...when you're a seventeen-year-old Orthodox Jewish girl with purple-and-burgundy-streaked hair, ripped denim skirts that come down to your ankles, and death rock T-shirts—you don't look like you're holding back. I had this friend last year who decided that she didn't believe in G-d. She ran away from her parents' house and lived in a squatter house with a pack of hippies, eating ninety-nine-cent bags of potato chips and beef jerky. She came back a month later, still atheist, just not as loud about it.
That wasn't me. I still believed in G-d. I just didn't believe in other people.
I mean, some days, I felt like G-d was the only one who believed back at me.
Just before summer break begins, Hava is offered a spot on a new sitcom about an Orthodox family. She trades her neighborhood in New York for a soundstage in Los Angeles, a community where almost EVERYONE is Orthodox for a community where almost NO ONE is Orthodox. Because, you see, she's the only actor on the show who is even Jewish, let alone Orthodox.
I wanted to like Never Mind the Goldbergs so much more than I actually did. The beginning showed so much promise, but then it just sort of... devolved.
It has some very strong points—Hava is truly a believer, she loves and takes comfort in her religion and way of life WITHOUT being overly pious, judgmental about others, a hypocrite, or any of the other unattractive characteristics that often pop up when religion is dealt with in YA literature. The time she spends at the Blue Hebrew House, where she finds her real soul-mates, is particularly joyful. It was a nice change from the typical stories that deal with religion and belief.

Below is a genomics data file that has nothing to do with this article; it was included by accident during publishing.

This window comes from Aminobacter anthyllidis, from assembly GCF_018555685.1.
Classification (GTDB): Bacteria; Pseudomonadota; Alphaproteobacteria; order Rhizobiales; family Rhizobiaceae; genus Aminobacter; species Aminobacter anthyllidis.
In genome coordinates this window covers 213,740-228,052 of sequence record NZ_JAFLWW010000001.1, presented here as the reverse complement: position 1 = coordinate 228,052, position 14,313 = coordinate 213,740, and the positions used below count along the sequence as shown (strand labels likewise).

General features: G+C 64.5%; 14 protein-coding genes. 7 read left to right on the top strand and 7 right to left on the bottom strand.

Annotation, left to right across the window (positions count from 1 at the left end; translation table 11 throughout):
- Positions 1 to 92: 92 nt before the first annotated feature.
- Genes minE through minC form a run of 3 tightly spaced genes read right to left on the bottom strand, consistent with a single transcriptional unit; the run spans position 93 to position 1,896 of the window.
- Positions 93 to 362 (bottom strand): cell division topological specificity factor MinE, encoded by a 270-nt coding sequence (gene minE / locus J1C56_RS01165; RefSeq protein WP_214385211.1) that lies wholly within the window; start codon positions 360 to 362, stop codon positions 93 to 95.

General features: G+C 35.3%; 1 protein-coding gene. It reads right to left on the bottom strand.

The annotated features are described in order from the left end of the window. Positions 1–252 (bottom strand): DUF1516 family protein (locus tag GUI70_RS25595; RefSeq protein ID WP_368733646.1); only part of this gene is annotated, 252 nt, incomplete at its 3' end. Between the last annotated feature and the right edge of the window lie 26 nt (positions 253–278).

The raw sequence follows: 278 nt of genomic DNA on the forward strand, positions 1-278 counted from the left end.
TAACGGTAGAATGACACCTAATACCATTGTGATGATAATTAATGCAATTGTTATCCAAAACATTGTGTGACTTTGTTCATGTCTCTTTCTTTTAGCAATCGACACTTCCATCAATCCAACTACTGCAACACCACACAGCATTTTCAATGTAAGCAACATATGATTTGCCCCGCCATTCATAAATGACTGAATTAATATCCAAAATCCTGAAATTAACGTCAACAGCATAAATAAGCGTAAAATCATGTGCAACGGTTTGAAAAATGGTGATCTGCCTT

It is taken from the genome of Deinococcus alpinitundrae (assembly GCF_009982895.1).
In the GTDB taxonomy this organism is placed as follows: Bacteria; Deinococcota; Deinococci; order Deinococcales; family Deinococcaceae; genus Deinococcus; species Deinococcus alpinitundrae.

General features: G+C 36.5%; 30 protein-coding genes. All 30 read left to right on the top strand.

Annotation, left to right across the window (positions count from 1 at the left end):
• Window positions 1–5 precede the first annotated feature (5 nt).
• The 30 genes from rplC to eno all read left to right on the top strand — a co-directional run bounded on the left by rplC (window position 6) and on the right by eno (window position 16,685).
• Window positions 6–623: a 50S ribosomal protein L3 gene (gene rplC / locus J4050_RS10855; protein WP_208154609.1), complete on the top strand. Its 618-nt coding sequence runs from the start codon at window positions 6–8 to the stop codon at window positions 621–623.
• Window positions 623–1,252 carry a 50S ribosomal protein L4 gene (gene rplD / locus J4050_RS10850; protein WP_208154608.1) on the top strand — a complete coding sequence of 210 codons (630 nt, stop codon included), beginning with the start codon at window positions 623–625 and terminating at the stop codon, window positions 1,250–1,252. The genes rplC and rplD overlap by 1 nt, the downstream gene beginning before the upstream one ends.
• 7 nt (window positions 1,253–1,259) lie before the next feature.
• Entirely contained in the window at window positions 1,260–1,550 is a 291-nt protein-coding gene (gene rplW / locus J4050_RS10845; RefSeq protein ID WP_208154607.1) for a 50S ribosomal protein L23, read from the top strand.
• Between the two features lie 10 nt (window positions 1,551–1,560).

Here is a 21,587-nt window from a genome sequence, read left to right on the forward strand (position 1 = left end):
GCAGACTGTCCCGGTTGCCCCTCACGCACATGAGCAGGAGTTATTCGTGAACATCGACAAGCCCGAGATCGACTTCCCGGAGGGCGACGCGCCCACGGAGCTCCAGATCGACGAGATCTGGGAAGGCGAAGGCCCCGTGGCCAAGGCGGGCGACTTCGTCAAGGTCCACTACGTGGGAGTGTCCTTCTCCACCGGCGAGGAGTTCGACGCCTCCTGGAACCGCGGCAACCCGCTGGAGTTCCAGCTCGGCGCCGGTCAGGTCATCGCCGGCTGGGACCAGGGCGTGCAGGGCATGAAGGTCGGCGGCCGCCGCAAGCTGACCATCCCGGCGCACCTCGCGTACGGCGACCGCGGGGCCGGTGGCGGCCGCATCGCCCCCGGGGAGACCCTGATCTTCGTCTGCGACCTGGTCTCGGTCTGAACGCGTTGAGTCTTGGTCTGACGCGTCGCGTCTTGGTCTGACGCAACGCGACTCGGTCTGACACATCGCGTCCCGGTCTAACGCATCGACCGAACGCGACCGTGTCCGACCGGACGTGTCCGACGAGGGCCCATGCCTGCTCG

I love the cover.
Her voice is original, sarcastic and smart. She swears like a sailor. I took to her immediately.
But it wasn't enough. The book plodded. It was far too long, things happened too randomly, there wasn't much in the way of character development. Her relationship with Evie made NO sense. Lots of stuff happened, but it all felt pointless.
For example: Her best friend, whom she's known since they were crawling, comes out to her. Okay.
A) Hava's pretty perceptive. I don't buy it that she wouldn't have had any sort of inkling. No clue? None whatsoever? And the reason that he was forced to tell her? You don't put the moves on your best friend—sober—without obsessing about it long and hard first. There's too much to lose.
B) There was no reason for it in the plot. It just felt thrown in, maybe to show that Hava's down with homosexuality? I don't know. I realize that there are random events in real life, but if it does nothing to further the plot or to flesh out the characters in a book, it just seems extraneous. As I said, the book was already too long.
But my major problem was The Producers. What was that scene all about?
filming the whole season,
almost being fired,
explaining that no, she can't and won't hug the actor that is playing her father because she's shomer negiah,
- arguing for permission to leave early so she can get home in time for Shabbos—well, she doesn't really argue, actually, she just leaves
- and after waiting for weeks for the caterers to include kosher meals on set,
she is finally called to the inner sanctum to meet The Producers, where, shocker of shocks, she discovers:
Behind a bookcase, I saw a pudgy, bearded Santa Claus-like face peek out. The head was framed in a black hat. Hasidic side curls poked out from beneath his hat. He did a double take when he saw me.
The Producers discuss her as if she isn't there—not her acting, but her faith. It all felt very much like the whole experience was a big test. Which made me almost hate the book. I'm sorry, but as far as I know, TV producers are concerned with the Bottom Line. Not with bringing random Orthodox girl in from New York to test her faith.
If it had turned out to be a reality show, it would have worked. Maybe. But it wasn't and it didn't.